Got questions? We’ve got answers…
There are two components to our Membership. The first is to read, agree to and submit our liability waiver. The second is to become a member of Meetup.com and, while logged into your Meetup account, request to join our Meetup group. Be sure to finish the first step first, before requesting to join via Meetup. For more info,click here.
Existing members can make a annual donation in support of the club and receive a Premium Membership. To complete the required form and make your payment via credit card or PayPal, click here. This will also automatically update your liability waiver submission.
Click here to complete the required form and make your payment via credit card or PayPal. This will also automatically update your liability waiver, too. And thanks for your support!
We get this question all the time and it is very difficult to convey the importance of learning the basics of Group Riding before getting in over your head. We have become much more blunt because most people think, “I can ride a bike. I’ve got a good level of fitness. I don’t need to get into the ‘beginner’ group.” Our Gruppetto Group is not intended for beginning cyclists. In fact, we request that you be very comfortable riding your bike, and that you fully understand how to use it (especially switching gears and breaking).
Our Gruppetto Group provides an introduction and overview of skills that are required for safe and enjoyable Group Riding (i.e., in pace lines with as little as a few inches between your front tire and the back tire in front of you). While there is no way to avoid all crashes and accidents, we attempt to mitigate these dangers by following a common set of group riding skills and protocol. Instruction, practice and experience compounds the value of these protocols—exponentially. Group cycling is about predictability. The best rides happen when everyone knows what to do and what others will most likely do in various situations. We expose people to these group riding protocol and skills during our Gruppetto series. In fact, our club has become much, much safer over the past few years as a result of new members completing the Gruppetto Series of rides.
It’s pretty easy for our more experienced riders to see others who aren’t aware of group cycling skills and etiquette. Improve your chances of safety, and improve the chances that you won’t be a danger to others you ride with. Learn the basics. Invest the time. You’ll get a lot more respect from our members during rides.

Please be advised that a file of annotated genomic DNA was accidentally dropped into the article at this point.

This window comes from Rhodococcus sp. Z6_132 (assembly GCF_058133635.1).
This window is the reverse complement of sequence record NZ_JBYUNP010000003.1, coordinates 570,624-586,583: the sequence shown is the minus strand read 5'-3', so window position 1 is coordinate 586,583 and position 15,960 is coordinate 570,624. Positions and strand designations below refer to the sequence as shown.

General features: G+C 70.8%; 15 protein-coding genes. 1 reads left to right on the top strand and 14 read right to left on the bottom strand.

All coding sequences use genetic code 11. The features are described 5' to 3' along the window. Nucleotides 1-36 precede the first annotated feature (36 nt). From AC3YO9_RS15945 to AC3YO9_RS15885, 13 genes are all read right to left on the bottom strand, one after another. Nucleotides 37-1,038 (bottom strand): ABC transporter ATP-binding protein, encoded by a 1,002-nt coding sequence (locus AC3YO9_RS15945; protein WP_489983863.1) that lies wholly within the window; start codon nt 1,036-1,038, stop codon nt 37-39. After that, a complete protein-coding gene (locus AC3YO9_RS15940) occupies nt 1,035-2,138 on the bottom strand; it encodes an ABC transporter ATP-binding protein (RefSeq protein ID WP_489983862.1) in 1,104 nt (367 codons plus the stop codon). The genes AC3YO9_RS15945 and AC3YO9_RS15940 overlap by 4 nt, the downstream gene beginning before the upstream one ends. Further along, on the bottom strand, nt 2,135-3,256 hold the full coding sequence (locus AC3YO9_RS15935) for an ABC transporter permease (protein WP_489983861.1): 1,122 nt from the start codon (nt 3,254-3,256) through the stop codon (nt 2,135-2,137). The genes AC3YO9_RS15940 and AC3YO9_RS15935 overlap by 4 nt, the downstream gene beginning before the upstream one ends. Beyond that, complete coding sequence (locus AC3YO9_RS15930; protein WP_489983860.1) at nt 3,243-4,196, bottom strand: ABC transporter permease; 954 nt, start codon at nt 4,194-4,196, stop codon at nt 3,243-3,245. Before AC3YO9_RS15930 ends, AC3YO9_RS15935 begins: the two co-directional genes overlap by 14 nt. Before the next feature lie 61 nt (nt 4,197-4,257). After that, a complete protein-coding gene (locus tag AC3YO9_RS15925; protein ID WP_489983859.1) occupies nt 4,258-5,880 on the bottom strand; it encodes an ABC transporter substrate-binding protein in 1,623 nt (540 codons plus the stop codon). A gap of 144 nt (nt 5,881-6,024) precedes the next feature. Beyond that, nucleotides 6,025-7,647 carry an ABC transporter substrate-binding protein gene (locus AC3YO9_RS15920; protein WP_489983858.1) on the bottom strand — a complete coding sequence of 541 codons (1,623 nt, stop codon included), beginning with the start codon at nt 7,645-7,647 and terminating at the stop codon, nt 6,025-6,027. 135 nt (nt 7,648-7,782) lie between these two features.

Don’t think we’re serious about the need to learn how to ride safely in a group?
This year, we have had 3 members in ICU with broken ribs, and punctured lungs. Another was airlifted after crashing on a decent last year. Others have had crashes with less life-threatening injuries like broken pelvises or hips, broken wrists, or broken collar bones. Most of these accidents did not happen during our rides, they happened when riding in other groups or alone. But a couple have. We won’t even mention all the “smaller” crashes that result in road rash and busted bikes. CYCLING IS A DANGEROUS SPORT! GROUP CYCLING IS EVEN MORE DANGEROUS! If you haven’t done it already, check out our video library to see how our Peloton and Performance level riders ride. This isn’t a Sunday stroll. For your sake, and for the safety of our other members, please place a lot of weight on the need to learn group riding skills.
If you make the decision to join the Gruppetto Series (or not), let our Ride Leaders and experienced members know you’re new to group riding. Most of us are happy to give tips and guide you in the right direction. It benefits us all in terms of safety. Also be sure to check out some of our favorite instructional videos that we found on the web.
As Cycle Folsom was formed during its inception, the club’s founders consciously chose to keep the club narrowly focused and dedicated to providing an environment for road cyclists to improve their skills, performance, and fitness through training. There are many other cycling clubs in this region that cater to a variety of skills and styles. We will be adding a “Links” library to our site eventually, but for now, visit our previous site and click on “Links” in the side bar for links to other clubs. You can also search for other clubs on Meetup.com.
“Recreational pace” is a relative term. Similar to the answer for the previous question, Cycle Folsom is narrowly focused and dedicated to providing an environment for road cyclists to improve their skills, performance, and fitness through training. Generally speaking, our members all share a common goal of wanting to improve skills, get faster, and get stronger. If nothing else, they want to maintain a reasonably high level of fitness. While we do have a Gruppetto group within Cycle Folsom that rides at a slower pace, the underlying goal for our Gruppetto group is to help them progress into more advanced levels, such as Peloton Intro or Peloton. We also have “All Club Social Rides” that are billed as a “More Recreational Pace” (for special events and holidays), the “more recreational pace” description might be a little misleading for someone who doesn’t ride with us regularly. The pace of these rides would likely be faster than most people’s typical recreational pace. For recreational ride group options, consider searching on Meetup.com. There are a host of cycling and outdoor activity groups in the area.